Itanagar: The Arunachal Pradesh and Assam police forces joined forces to destroy two camps of suspected extremists in a jungle in Pakke-Kessang district’s Seijosa circle on June 15.
The assumption that militants of the newly-formed National Liberation Front of Bodoland (NLFB) used these camps was drawn from dummy wooden firearms recovered among several items.
Such dummies are generally used by militants for training.
The Arunachal police had on June 5 received information from their Assam counterparts about members of the newly-formed National Liberation Front of Bodoland (NLFB) having set up a training camp somewhere in a forested area under Seijosa Circle.
Senior officers of the two police forces, including the SP of Assam’s Biswanath district later discussed the matter at the police headquarters in Itanagar.
A special team headed by state IGP (Law and Order) Chukhu Apa, Special Investigation Team SP Rohit Rajbir Singh and Special Branch SP John Pada was formed under the overall supervision of DGP R P Upadhyaya.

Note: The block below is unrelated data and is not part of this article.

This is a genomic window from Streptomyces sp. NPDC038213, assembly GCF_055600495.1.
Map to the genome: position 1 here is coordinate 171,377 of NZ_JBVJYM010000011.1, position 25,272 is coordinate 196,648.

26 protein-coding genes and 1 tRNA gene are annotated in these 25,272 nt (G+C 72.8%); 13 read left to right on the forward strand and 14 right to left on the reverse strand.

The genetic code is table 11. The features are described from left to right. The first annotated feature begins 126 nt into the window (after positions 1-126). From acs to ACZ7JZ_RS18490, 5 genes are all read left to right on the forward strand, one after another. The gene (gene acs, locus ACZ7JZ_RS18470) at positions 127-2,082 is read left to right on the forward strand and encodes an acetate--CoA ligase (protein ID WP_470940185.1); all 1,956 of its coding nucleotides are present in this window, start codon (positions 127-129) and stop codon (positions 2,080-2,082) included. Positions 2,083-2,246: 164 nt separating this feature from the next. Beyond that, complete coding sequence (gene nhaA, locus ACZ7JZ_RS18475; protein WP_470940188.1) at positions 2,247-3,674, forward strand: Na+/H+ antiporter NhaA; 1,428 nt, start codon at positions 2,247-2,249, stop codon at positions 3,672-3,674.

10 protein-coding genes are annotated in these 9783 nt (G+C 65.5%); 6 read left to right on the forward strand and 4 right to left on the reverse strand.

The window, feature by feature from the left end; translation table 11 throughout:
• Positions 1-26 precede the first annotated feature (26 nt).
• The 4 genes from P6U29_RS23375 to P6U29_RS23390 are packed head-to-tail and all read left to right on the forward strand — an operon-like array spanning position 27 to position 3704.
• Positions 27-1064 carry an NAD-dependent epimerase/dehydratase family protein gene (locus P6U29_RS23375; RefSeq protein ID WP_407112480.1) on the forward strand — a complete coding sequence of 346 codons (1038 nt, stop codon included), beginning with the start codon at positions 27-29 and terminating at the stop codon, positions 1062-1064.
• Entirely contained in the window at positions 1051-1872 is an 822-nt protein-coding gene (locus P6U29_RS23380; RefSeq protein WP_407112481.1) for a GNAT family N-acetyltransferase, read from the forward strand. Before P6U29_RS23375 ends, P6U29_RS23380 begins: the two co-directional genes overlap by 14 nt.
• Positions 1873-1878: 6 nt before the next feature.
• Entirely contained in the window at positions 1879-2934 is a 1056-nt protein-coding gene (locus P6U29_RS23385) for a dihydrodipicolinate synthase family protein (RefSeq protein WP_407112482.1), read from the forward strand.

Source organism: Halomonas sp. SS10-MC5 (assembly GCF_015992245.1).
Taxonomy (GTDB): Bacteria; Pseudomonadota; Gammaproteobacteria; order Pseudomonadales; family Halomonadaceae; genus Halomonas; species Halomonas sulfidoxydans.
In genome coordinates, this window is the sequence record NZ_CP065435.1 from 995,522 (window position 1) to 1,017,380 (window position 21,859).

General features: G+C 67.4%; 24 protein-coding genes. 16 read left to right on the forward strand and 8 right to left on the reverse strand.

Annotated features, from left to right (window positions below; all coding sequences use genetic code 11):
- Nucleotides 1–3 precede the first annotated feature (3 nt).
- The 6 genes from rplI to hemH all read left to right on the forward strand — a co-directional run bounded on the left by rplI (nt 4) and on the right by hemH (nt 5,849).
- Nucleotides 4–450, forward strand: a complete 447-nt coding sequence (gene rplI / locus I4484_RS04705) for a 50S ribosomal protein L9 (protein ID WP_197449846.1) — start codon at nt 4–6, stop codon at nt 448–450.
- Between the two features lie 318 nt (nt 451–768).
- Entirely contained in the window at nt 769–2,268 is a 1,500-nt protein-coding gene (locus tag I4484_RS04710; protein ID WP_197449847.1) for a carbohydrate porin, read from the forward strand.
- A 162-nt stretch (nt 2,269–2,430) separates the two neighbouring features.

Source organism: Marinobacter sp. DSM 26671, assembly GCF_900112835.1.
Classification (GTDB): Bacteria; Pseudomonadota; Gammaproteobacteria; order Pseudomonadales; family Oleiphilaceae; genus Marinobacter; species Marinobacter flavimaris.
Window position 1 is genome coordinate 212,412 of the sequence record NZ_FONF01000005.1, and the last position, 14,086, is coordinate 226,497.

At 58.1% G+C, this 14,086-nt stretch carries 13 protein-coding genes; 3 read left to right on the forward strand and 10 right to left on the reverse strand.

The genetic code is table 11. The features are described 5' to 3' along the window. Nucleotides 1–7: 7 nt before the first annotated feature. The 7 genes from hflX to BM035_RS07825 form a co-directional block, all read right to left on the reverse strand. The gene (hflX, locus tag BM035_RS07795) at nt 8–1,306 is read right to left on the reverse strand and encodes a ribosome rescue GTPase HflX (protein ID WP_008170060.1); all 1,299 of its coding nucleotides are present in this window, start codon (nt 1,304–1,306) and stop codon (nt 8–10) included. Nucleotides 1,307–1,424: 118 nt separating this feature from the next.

An operation team was subsequently formed with the inclusion of the 3rd Battalion of IRBn and local police after informers confirmed the presence of two camps. The Assam police too formed a team of commandos, rangers and the local police under the leadership of IGP (Law and Order) Deepak Kumar Kedia.
A mixed team of both the states consisting of 320 trained personnel was formed for the special task. Special stops were placed at vulnerable spots and all exit routes in Arunachal Pradesh and Assam in case of an exchange of fire with suspected militants trying to flee.
The assault group of 132 personnel reached Goloso Top, the highest point in the area early June 15 morning and a reconnaissance team reached the location of the suspected militants. They found two bamboo camps about 50 metres away by a stream.
The camps were abandoned but their occupants left behind a mobile phone with a SIM card, two dummy wooden weapons, clothes, sleeping bags, blankets, mosquito nets, a 5-litre gallon with fuel, a tractor without registration number, a bicycle and seven wooden planks.
The assault team heard the sound of a chainsaw while destroying the camps but could not find anyone even after an extensive search.
A senior police officer said the dummy wooden weapons pointed to the presence of militants who could have been operating in the garb of loggers.
The possibility of subversive operations planned by the militants was also not ruled out.
After this joint operation, the police officials of the two states agreed to coordinate drives along the border against underground groups, anti-social elements, illegal loggers and poachers.